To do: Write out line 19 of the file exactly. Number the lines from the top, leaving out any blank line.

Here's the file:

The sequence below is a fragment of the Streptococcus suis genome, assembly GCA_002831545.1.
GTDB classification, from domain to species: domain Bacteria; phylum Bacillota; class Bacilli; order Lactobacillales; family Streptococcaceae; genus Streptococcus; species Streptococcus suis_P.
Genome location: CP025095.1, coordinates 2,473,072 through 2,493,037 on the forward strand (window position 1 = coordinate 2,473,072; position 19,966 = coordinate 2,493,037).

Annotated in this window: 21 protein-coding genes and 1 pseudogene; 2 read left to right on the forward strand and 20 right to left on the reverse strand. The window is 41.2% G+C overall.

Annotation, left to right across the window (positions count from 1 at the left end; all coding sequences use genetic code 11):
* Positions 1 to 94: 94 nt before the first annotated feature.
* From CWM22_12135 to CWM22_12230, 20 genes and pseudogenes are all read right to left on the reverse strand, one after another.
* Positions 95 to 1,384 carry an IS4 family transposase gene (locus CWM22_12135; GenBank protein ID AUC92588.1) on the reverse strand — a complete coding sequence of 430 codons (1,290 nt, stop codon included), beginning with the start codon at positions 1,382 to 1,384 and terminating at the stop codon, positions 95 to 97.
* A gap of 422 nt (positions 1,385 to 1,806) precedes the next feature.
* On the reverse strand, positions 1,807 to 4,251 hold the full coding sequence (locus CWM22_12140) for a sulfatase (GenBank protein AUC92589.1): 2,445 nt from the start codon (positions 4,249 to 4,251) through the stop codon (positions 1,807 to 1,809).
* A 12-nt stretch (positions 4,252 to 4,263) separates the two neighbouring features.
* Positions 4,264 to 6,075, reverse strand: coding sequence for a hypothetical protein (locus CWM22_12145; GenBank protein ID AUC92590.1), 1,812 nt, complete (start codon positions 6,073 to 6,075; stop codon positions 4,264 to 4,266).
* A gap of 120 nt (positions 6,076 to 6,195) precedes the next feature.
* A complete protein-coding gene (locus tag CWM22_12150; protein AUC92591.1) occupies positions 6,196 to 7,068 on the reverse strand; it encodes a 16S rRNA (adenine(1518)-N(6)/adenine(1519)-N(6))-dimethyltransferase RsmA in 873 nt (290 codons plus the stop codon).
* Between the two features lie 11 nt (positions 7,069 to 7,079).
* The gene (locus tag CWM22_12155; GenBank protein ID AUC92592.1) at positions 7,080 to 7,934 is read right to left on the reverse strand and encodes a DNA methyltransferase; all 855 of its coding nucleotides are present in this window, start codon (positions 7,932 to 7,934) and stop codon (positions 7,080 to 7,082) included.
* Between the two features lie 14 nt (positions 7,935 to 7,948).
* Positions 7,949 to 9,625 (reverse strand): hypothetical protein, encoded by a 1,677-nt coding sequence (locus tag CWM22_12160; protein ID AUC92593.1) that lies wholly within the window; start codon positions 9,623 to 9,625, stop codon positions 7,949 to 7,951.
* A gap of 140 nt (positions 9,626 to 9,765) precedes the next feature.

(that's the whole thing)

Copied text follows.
* A gap of 140 nt (positions 9,626 to 9,765) precedes the next feature.